Patti Grayson is a 3rd grade teacher at Virginia’s Hampton Roads Academy and a member of her school’s digital learning leadership team. She blogs at Patti’s Ponderings. In 2011-12, she’s looping with her 3rd graders into 4th.
I have the joy of spending every day with an energetic, fun, curious group of 20 third graders. They ask great questions and are truly excited about learning. In fact, sometimes it feels like they are 9 going on 29. They seem to enjoy playing “Stump the Teacher,” and I’m ok with that! They understand that many days I’m going to be learning new things right along with them.
Every now and then, I try to imagine what the world will be like when these little guys graduate from college in 2025. When I look at the advances we’ve made in the last dozen years, it’s hard to fathom where we’ll be in another dozen.
The realization that we have absolutely no idea what kind of world these children will find as they enter adulthood means we can only guess at what knowledge and skills will be important. And yet I have a role in preparing them for this world of tomorrow. This version of “Stump the Teacher” is not fun at all . . .
What does it mean to be ‘educated’ in the 21st century?
When I was growing up and struggling through pre-calculus, I asked the question all students ask – “Why do I have to know this? When will I ever use it?” One of my parents’ favorite replies was that it would help make me a “well-rounded individual.” This, of course, was very important for receptions and cocktail parties; I must be prepared to look and sound articulate. Educated. Well, I’ve never really found a need to discuss pre-calculus at a dinner party, and I’ve never used it in my career. But in principle I do understand the value of being educated.
Here’s the dilemma: With the world changing so rapidly, being educated takes on new meaning. First of all, I think even the word “educated” is outdated. It conveys the message that if you complete a certain number of steps or reach a certain level in the system of diplomas and degrees, you can relax and make a living from what you know. Not so today â€” the demand to master new knowledge and skills is neverending. If you want to be successful, you never finish your education.
So my mission (and I choose to accept it) is not to educate students, but to cultivate learners.
I don’t need to spend precious classroom hours cramming disconnected facts into kids who will then memorize them, regurgitate them, and promptly forget them before the year is through. I need to build on kids’ innate curiosity and excitement for new knowledge. But I’m realistic. I know I’m not going to get kids hungry for deeper understanding with topics that have no interest or relevance for them.
I can help pique interest by presenting the material in a creative way. I can create challenging and intriguing problems that require basic math and literacy skills to solve, and show kids why knowing certain material or possessing certain skills is valuable. But that’s not enough. I’ve got to give students time to pursue learning in the areas that interest them NOW.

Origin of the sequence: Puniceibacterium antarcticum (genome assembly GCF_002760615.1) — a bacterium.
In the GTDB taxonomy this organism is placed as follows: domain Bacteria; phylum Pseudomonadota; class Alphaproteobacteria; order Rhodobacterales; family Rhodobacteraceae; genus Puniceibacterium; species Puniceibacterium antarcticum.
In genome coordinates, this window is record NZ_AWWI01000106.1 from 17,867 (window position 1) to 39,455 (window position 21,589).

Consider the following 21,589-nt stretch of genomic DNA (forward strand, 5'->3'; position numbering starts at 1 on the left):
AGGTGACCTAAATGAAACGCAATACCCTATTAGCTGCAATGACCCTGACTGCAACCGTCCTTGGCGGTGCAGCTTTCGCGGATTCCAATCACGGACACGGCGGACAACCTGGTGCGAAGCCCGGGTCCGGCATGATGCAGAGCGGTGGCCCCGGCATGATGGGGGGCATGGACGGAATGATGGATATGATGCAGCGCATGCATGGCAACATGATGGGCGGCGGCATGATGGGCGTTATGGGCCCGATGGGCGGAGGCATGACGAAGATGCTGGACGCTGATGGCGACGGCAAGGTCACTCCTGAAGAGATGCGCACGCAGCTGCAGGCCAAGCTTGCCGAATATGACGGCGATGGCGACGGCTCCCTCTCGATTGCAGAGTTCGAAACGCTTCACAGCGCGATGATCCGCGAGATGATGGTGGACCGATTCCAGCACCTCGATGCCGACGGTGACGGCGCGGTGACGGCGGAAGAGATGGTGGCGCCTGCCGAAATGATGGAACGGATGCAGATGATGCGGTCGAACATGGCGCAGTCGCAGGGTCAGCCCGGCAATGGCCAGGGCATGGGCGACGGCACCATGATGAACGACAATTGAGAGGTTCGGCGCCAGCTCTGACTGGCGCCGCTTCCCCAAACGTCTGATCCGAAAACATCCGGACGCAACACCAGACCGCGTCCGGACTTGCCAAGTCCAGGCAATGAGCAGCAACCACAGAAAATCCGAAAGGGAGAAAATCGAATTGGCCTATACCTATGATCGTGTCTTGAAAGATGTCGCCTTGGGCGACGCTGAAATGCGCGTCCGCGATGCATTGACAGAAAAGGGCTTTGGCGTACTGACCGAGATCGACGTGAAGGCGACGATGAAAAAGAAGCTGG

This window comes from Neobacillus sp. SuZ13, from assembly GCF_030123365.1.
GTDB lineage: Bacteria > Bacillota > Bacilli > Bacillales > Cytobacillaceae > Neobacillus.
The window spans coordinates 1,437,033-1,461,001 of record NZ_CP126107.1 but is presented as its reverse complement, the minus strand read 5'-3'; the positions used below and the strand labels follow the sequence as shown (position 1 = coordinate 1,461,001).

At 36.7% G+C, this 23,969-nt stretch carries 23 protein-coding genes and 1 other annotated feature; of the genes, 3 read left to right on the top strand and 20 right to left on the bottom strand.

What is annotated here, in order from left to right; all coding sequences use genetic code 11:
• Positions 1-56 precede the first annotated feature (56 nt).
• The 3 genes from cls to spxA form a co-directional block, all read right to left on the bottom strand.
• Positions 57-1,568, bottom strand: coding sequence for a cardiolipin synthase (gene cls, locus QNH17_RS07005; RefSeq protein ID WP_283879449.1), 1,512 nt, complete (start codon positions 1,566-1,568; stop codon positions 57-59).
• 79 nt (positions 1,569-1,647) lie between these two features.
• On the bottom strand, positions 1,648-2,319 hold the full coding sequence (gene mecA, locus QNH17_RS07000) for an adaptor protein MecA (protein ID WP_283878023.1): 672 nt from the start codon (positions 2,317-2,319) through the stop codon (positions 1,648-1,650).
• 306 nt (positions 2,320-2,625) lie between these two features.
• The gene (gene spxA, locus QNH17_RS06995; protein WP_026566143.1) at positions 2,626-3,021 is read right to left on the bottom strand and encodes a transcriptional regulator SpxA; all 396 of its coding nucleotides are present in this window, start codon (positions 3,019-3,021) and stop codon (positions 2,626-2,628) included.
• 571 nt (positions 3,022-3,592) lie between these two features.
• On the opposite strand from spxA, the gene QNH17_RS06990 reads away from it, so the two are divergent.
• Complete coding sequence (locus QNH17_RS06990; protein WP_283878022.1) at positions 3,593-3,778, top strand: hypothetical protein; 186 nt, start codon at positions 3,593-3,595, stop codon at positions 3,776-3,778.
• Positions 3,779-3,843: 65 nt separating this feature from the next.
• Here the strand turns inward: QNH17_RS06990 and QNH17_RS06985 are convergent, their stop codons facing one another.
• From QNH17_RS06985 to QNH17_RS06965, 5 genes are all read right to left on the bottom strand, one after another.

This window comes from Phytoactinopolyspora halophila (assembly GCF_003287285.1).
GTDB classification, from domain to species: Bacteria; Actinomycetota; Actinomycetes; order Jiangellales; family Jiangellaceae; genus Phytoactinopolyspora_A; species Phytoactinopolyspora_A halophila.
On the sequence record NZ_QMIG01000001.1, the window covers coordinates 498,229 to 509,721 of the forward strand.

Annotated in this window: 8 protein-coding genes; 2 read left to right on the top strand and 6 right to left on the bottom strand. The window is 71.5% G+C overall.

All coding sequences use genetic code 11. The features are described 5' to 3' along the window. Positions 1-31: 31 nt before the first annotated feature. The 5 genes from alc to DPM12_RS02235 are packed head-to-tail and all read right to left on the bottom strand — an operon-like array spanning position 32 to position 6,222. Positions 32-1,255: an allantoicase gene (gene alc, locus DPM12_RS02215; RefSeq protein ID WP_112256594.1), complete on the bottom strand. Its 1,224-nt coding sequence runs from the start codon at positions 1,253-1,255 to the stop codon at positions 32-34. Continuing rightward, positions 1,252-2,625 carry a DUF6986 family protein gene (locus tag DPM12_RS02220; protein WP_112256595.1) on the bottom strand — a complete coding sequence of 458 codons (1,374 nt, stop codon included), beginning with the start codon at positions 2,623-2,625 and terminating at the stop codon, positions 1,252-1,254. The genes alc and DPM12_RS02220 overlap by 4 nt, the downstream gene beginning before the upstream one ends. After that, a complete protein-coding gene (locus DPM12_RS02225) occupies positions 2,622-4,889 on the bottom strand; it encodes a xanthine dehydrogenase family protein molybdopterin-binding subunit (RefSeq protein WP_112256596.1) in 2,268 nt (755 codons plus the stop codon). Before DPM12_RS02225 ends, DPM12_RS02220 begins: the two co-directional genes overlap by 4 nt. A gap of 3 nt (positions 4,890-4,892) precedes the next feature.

The era of “well-roundedness” is quickly passing
Is the connected world too vast and full of information to develop “well-rounded” individuals anymore? I suspect it is. The availability of knowledge is unlimited. What combination of this knowledge would now form “well-roundedness”? (If you have an answer, please share here in the comments. I’d love some lively debate!)
If we concentrate on fostering curiosity and exploration in the early grades, and guide students to find joy in learning and discovery through their passions and interests, then as those interests change (and the world changes), they will possess the tools and insight to continue to seek learning opportunities. If my 3rd graders graduate as passionate learners and innovative problem solvers, they will be an asset in the future – no matter what that future may bring.
As adults we make our own decisions about what to learn on an ongoing basis. We have only so much time, money, and energy. We assess each learning opportunity and ask ourselves: Is this something I really want to know? If we want to lead students to define their passions at an earlier age, at what point do we allow them to start making these learning choices? With my guidance I know my 3rd graders are ready to benefit from options about the information they want to pursue.
Many folks think the education reform movement is largely about technology, but it’s much bigger than that. With the above questions in mind, it becomes clear that the framework of education must change so that we are much more intentional about creating “lifelong learners” who leverage the technologies with passion and purpose.
If I’ve done my job and helped prepare my third graders for the future, they won’t remember that I taught them long division (even though I did). They’ll remember me as the teacher who opened the world to them â€” who encouraged them to seek learning with tremendous enthusiasm and to relish the deeper understanding they gain as a result.
[Image from Personalized Graduate Gifts]
Latest posts by Patti Grayson (see all)
- Rethinking Content in the Digital Age - September 4, 2012
- Escape to Summer Reading - June 12, 2012
- Our Skype Adventures: Creating Connected Learners in a Global Classroom - May 29, 2012
You begin a great conversation!!!! I LOVE the idea that teachers job is not to educate students but cultivate learners. All of us should never be too old to learn!